My father always says that if all rich people in India would combine their wealth to fight poverty off the state, India might just feed all the empty stomachs in the country.
But as Arundhati Roy writes in An ordinary person’s guide to Empire, “…the rich get richer and the poor get poorer—not accidentally, but by design. By intention.”
It’s scary. But that’s the state of the world.
In a world where no man is an island, the increasing disparity between affluent ignorance and needs of the unfortunate have only grown when in reality they are so closely attached.
In a January 26, 2007 editorial in “The Telegraph,” it reads, “There is a distinction, not often recognized, between a poor nation and a nation of poor people.”
In simple logic, there is not much difference between the two because a nation of poor people creates a poor nation and a poor nation comprises of poor people.
While the editorial goes on to read that “India is no longer a poor nation,” one must also be aware of the fact that there are still many poor people in India today.
So, while the world erases India from its “third-world” title and Ratan Tata flies an F-16 for half-an-hour, the world is full of praise.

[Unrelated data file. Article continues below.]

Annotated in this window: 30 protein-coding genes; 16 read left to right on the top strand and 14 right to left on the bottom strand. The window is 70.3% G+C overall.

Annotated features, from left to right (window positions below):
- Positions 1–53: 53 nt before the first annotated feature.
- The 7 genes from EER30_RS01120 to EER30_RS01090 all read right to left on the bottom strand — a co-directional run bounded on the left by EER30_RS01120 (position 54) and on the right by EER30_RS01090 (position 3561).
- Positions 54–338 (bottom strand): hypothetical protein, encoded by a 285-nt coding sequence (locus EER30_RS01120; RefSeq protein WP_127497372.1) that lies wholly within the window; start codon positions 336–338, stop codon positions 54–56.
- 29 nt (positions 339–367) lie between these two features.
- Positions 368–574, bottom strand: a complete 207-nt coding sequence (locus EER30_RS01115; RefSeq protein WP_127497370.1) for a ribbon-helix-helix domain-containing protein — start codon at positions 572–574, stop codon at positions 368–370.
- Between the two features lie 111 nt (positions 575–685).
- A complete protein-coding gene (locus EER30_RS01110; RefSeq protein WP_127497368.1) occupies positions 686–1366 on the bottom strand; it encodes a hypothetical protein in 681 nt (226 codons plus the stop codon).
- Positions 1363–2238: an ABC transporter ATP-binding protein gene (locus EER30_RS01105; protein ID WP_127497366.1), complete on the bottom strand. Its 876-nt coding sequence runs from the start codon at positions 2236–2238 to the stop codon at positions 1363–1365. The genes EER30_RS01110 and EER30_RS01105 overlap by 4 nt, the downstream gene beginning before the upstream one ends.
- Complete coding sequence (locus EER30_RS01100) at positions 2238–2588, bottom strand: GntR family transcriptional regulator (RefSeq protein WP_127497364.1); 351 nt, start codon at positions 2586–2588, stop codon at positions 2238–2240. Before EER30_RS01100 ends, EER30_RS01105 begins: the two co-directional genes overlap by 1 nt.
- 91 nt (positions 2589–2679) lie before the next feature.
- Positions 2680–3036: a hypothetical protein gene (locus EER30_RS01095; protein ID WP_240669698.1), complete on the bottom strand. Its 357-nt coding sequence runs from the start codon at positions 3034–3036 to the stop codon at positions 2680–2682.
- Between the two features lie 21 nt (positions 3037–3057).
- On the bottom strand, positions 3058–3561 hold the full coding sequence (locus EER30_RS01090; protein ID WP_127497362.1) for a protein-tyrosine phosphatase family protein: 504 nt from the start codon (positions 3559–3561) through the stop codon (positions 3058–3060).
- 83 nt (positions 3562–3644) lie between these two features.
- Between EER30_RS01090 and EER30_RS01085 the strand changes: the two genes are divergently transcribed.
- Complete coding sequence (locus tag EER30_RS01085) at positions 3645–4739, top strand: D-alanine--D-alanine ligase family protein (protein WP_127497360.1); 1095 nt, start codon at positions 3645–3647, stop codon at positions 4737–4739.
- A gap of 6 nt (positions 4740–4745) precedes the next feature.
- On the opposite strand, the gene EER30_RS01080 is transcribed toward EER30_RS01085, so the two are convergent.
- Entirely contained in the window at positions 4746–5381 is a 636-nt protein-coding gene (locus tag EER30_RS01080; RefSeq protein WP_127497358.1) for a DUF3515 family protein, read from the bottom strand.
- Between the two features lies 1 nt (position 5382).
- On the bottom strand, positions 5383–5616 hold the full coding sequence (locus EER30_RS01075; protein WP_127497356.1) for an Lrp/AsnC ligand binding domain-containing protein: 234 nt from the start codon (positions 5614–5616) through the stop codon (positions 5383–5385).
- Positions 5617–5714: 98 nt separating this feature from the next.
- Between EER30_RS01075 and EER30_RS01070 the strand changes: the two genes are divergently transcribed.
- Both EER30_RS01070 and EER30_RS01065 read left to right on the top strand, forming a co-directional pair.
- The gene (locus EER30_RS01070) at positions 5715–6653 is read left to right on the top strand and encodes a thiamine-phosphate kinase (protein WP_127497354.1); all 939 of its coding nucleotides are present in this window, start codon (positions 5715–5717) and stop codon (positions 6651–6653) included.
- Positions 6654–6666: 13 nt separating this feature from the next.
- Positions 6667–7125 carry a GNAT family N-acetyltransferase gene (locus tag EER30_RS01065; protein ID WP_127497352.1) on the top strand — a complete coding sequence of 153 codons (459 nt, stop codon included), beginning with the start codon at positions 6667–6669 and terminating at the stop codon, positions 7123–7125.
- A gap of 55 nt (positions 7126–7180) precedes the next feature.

Perhaps India is a rich nation after all. With Tata and Mittal leading the pack—it is a nation of rich people.
But then, there are people in India, who according to the “most convenient” definition of poverty lack the “basic amenities of life—food, shelter, education and health.”
I don’t know where I am going with this… but many times, it is like what Arundhati says,
“But we continue sailing on our Titanic as it tilts slowly into the darkened sea. The deckhands panic. Those with cheaper tickets have begun to be washed away. But in the banquet halls, the music plays on. The only signs of trouble are slightly slanting waiters, the kebabs and canapés sliding to one side of their silver trays, the somewhat exaggerated sloshing of the wine in the crystal wineglasses. The rich are comforted by the knowledge that the lifeboats on the deck are reserved for club-class passengers. The tragedy is that they are probably right.”
And it all feels meaningless… “a chasing after the wind…”
But then, writers like Arundhati Roy comes along and phew! makes you feel guilty for being so damn complacent. You are disgusted at yourself…
It is the little observations she makes,
“A pair of dragonflies mated in the air. I caught myself wondering if it was rape…”